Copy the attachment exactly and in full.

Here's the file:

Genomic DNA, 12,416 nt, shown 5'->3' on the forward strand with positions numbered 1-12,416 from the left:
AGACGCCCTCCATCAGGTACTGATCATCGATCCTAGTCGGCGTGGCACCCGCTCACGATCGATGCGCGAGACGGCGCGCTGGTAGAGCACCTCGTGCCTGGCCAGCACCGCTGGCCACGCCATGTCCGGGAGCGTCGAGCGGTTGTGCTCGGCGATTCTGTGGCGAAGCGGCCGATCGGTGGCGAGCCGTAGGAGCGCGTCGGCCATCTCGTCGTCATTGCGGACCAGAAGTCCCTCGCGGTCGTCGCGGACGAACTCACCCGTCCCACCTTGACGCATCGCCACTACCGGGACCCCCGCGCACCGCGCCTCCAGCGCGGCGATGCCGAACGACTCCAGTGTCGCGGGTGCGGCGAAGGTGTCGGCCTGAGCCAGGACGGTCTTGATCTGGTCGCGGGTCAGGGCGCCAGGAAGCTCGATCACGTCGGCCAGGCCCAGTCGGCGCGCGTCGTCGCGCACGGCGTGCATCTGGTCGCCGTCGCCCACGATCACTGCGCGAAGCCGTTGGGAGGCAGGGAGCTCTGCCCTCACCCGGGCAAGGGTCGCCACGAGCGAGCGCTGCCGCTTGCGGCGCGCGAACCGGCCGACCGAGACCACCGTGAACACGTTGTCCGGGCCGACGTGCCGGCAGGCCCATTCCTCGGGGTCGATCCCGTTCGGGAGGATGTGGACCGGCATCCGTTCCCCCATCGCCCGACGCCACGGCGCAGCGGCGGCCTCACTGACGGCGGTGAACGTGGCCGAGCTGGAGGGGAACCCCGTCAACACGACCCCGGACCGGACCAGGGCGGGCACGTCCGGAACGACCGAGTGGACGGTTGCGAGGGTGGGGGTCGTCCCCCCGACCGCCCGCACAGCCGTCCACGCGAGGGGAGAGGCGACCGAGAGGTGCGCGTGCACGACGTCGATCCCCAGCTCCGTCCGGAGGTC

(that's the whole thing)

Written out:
Genomic DNA, 12,416 nt, shown 5'->3' on the forward strand with positions numbered 1-12,416 from the left:
AGACGCCCTCCATCAGGTACTGATCATCGATCCTAGTCGGCGTGGCACCCGCTCACGATCGATGCGCGAGACGGCGCGCTGGTAGAGCACCTCGTGCCTGGCCAGCACCGCTGGCCACGCCATGTCCGGGAGCGTCGAGCGGTTGTGCTCGGCGATTCTGTGGCGAAGCGGCCGATCGGTGGCGAGCCGTAGGAGCGCGTCGGCCATCTCGTCGTCATTGCGGACCAGAAGTCCCTCGCGGTCGTCGCGGACGAACTCACCCGTCCCACCTTGACGCATCGCCACTACCGGGACCCCCGCGCACCGCGCCTCCAGCGCGGCGATGCCGAACGACTCCAGTGTCGCGGGTGCGGCGAAGGTGTCGGCCTGAGCCAGGACGGTCTTGATCTGGTCGCGGGTCAGGGCGCCAGGAAGCTCGATCACGTCGGCCAGGCCCAGTCGGCGCGCGTCGTCGCGCACGGCGTGCATCTGGTCGCCGTCGCCCACGATCACTGCGCGAAGCCGTTGGGAGGCAGGGAGCTCTGCCCTCACCCGGGCAAGGGTCGCCACGAGCGAGCGCTGCCGCTTGCGGCGCGCGAACCGGCCGACCGAGACCACCGTGAACACGTTGTCCGGGCCGACGTGCCGGCAGGCCCATTCCTCGGGGTCGATCCCGTTCGGGAGGATGTGGACCGGCATCCGTTCCCCCATCGCCCGACGCCACGGCGCAGCGGCGGCCTCACTGACGGCGGTGAACGTGGCCGAGCTGGAGGGGAACCCCGTCAACACGACCCCGGACCGGACCAGGGCGGGCACGTCCGGAACGACCGAGTGGACGGTTGCGAGGGTGGGGGTCGTCCCCCCGACCGCCCGCACAGCCGTCCACGCGAGGGGAGAGGCGACCGAGAGGTGCGCGTGCACGACGTCGATCCCCAGCTCCGTCCGGAGGTC